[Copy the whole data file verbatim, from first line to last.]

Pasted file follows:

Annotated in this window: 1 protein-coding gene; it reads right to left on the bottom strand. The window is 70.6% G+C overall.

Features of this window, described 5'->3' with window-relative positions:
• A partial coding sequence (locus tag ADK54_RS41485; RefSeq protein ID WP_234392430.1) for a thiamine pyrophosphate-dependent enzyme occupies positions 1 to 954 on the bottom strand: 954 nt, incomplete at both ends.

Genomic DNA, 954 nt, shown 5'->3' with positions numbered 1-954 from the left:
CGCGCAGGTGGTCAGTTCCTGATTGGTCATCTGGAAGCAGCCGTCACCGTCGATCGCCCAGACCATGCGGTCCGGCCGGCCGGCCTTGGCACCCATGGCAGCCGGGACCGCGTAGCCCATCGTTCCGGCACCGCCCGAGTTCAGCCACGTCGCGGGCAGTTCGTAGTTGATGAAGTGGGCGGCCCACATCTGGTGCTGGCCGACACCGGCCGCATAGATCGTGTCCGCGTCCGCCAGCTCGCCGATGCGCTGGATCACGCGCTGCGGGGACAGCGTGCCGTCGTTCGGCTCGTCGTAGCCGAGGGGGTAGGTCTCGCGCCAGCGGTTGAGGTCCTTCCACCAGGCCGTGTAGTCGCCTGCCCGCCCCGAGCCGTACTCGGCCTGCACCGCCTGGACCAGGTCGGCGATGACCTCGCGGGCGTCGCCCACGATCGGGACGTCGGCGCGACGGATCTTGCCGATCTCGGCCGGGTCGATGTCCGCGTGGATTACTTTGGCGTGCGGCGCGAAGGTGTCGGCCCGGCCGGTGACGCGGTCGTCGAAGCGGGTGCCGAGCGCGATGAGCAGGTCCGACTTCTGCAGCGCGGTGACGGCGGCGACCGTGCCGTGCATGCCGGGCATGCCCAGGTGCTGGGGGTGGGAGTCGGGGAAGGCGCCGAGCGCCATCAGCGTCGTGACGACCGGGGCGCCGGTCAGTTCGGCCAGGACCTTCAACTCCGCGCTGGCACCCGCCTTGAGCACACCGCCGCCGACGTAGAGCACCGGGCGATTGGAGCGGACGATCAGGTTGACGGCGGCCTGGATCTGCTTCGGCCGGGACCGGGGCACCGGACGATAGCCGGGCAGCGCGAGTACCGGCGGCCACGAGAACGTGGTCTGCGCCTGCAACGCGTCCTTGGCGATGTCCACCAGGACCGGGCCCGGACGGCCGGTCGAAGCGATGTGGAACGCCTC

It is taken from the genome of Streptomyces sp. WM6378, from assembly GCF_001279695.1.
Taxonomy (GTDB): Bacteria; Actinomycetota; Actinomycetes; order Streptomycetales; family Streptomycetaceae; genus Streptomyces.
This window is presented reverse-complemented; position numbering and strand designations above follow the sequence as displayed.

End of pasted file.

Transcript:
Annotated in this window: 1 protein-coding gene; it reads right to left on the bottom strand. The window is 70.6% G+C overall.

Features of this window, described 5'->3' with window-relative positions:
• A partial coding sequence (locus tag ADK54_RS41485; RefSeq protein ID WP_234392430.1) for a thiamine pyrophosphate-dependent enzyme occupies positions 1 to 954 on the bottom strand: 954 nt, incomplete at both ends.

Genomic DNA, 954 nt, shown 5'->3' with positions numbered 1-954 from the left:
CGCGCAGGTGGTCAGTTCCTGATTGGTCATCTGGAAGCAGCCGTCACCGTCGATCGCCCAGACCATGCGGTCCGGCCGGCCGGCCTTGGCACCCATGGCAGCCGGGACCGCGTAGCCCATCGTTCCGGCACCGCCCGAGTTCAGCCACGTCGCGGGCAGTTCGTAGTTGATGAAGTGGGCGGCCCACATCTGGTGCTGGCCGACACCGGCCGCATAGATCGTGTCCGCGTCCGCCAGCTCGCCGATGCGCTGGATCACGCGCTGCGGGGACAGCGTGCCGTCGTTCGGCTCGTCGTAGCCGAGGGGGTAGGTCTCGCGCCAGCGGTTGAGGTCCTTCCACCAGGCCGTGTAGTCGCCTGCCCGCCCCGAGCCGTACTCGGCCTGCACCGCCTGGACCAGGTCGGCGATGACCTCGCGGGCGTCGCCCACGATCGGGACGTCGGCGCGACGGATCTTGCCGATCTCGGCCGGGTCGATGTCCGCGTGGATTACTTTGGCGTGCGGCGCGAAGGTGTCGGCCCGGCCGGTGACGCGGTCGTCGAAGCGGGTGCCGAGCGCGATGAGCAGGTCCGACTTCTGCAGCGCGGTGACGGCGGCGACCGTGCCGTGCATGCCGGGCATGCCCAGGTGCTGGGGGTGGGAGTCGGGGAAGGCGCCGAGCGCCATCAGCGTCGTGACGACCGGGGCGCCGGTCAGTTCGGCCAGGACCTTCAACTCCGCGCTGGCACCCGCCTTGAGCACACCGCCGCCGACGTAGAGCACCGGGCGATTGGAGCGGACGATCAGGTTGACGGCGGCCTGGATCTGCTTCGGCCGGGACCGGGGCACCGGACGATAGCCGGGCAGCGCGAGTACCGGCGGCCACGAGAACGTGGTCTGCGCCTGCAACGCGTCCTTGGCGATGTCCACCAGGACCGGGCCCGGACGGCCGGTCGAAGCGATGTGGAACGCCTC

It is taken from the genome of Streptomyces sp. WM6378, from assembly GCF_001279695.1.
Taxonomy (GTDB): Bacteria; Actinomycetota; Actinomycetes; order Streptomycetales; family Streptomycetaceae; genus Streptomyces.
This window is presented reverse-complemented; position numbering and strand designations above follow the sequence as displayed.